2004a). Two articles, Manrubia et al. (2010) and Martin & Gandon (2010), provide two different theoretical frameworks to explain the phenomenon of lethal mutagenesis. The first one emphasizes the therapeutic applications of the concept but highlighting their weaknesses. The second one describes the epidemiological implications of lethal mutagenesis. Using HIV-1 as an example, Das & Berkhout (2010) review causes for the observed high genetic variation of RNA viruses and how these variations jeopardize antiviral treatments. The fate of mutations in populations depend on their effect on fitness, Sanjua´n (2010) compares the effect that mutations have on the fitness of five RNA or ssDNA viruses infecting bacteria, plants or animals with widely different genetic organizations and draws some general conclusions on virus evolution. Concerning host– virus interactions, Paga´n et al. (2010) tested the hypothesis of plant – virus coevolution in the wild. Finally, Lalic´ et al. (2010) show that virus adaptation to a partially susceptible host plant genotype allowed the virus to successfully infect, replicate and induce symptoms in other host genotypes that were fully resistant to the ancestral virus. We want to express our thanks to all the authors for their willingness to contribute to this Theme Issue and to the reviewers for devoting their time in the difficult task of providing useful suggestions to improve the already fantastic manuscripts.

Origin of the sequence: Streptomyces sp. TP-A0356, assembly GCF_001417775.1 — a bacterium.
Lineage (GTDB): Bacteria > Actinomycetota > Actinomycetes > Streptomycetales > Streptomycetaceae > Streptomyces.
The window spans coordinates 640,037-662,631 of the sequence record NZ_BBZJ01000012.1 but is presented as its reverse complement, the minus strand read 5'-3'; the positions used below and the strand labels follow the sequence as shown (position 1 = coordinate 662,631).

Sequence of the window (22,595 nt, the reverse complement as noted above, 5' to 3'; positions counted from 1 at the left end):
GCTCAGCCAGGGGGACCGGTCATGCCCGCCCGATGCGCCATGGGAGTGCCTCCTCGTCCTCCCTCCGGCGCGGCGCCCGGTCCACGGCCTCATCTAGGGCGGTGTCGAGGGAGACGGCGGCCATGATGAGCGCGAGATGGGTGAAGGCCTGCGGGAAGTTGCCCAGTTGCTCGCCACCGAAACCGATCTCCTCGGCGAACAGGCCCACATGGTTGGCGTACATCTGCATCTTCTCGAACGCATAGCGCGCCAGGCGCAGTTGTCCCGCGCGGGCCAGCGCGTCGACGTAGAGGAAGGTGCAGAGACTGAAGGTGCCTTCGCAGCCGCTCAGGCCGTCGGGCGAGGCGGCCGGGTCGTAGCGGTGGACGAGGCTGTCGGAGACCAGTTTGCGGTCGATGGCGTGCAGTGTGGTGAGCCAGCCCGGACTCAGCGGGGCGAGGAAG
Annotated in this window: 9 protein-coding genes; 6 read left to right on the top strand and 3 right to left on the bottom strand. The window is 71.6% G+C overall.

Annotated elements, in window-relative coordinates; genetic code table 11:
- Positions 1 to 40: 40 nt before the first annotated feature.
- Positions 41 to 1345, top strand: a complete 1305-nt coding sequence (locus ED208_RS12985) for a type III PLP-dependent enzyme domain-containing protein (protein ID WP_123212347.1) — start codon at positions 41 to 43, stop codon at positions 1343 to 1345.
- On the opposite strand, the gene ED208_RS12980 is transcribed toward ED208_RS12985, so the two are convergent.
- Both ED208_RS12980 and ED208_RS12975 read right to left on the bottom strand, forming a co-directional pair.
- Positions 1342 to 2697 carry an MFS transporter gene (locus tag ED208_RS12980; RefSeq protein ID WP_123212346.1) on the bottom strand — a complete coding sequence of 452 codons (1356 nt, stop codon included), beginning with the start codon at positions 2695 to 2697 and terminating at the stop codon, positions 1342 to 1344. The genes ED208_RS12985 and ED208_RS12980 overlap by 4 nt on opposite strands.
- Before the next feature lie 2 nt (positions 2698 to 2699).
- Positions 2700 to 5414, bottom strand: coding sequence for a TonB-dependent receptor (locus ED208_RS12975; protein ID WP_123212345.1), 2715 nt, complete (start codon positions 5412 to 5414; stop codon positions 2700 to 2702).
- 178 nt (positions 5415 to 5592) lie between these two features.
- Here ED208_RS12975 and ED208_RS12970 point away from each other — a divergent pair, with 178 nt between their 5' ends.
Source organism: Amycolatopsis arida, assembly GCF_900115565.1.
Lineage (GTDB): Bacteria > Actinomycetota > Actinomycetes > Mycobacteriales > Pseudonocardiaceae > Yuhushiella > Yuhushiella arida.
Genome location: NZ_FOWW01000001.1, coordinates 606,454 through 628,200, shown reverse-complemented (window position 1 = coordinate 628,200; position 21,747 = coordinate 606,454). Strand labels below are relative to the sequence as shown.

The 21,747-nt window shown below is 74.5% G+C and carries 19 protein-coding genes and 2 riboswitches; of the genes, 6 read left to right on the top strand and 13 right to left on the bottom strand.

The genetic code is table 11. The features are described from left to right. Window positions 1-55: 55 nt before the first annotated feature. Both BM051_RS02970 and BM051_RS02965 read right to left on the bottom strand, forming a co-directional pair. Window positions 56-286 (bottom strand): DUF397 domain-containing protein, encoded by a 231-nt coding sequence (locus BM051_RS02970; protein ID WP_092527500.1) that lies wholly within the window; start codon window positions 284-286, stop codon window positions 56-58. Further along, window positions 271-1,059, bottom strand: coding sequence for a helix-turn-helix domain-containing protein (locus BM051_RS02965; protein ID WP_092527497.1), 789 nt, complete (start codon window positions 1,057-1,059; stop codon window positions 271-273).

Santiago F. Elena1,2,* and Re´my Froissart3,4 1 Instituto de Biologı´a Molecular y Celular de Plantas, CSIC-UPV, 46022 Valencia, Spain 2 The Santa Fe Institute, Santa Fe, NM 87501, USA 3 UMR 2724 CNRS-IRD-Universite´ de Montpellier I, 34394 Montpellier, France 4 UMR 385 INRA-CIRAD-SupAgro, 34398 Montpellier, France *Author for correspondence ([email protected]). REFERENCES Amore, G., Bertolotti, L., Hamer, G. L., Kitron, U. D., Walker, E. D., Ruiz, M. O., Brawn, J. D. & Goldberg, T. L. 2010 Multi-year evolutionary dynamics of West Nile virus in suburban Chicago, USA, 2005 –2007. Phil. Trans. R. Soc. B 365, 1871–1878. (doi:10.1098/ rstb.2010.0054) Anderson, J. P., Daifuku, R. & Loeb, L. A. 2004a Viral error catastrophe by mutagenic nucleosides. Annu. Rev. Microbiol 5, 183– 205. (doi:10.1146/annurev.micro.58.030603. 123649) Anderson, P. K., Cunningham, A. A., Patel, N. G., Morales, F. J., Epstein, P. R. & Daszak, P. 2004b Emerging infectious diseases of plants: pathogen pollution, climate change and agrotechnology drivers. Trends. Ecol. Evol. 19, 535–544. (doi:10.1016/j.tree.2004.07.021) Das, A. T. & Berkhout, B. 2010 HIV-1 evolution: frustrating therapies, but disclosing molecular mechanisms. Phil. Trans. R. Soc. B 365, 1965–1973. (doi:10.1098/rstb. 2010.0072) Duffy, S. & Seah, Y. M. 2010 98% identical, 100% wrong: per cent nucleotide identity can lead plant virus epidemiology astray. Phil. Trans. R. Soc. B 365, 1891– 1897. (doi:10.1098/rstb.2010.0056)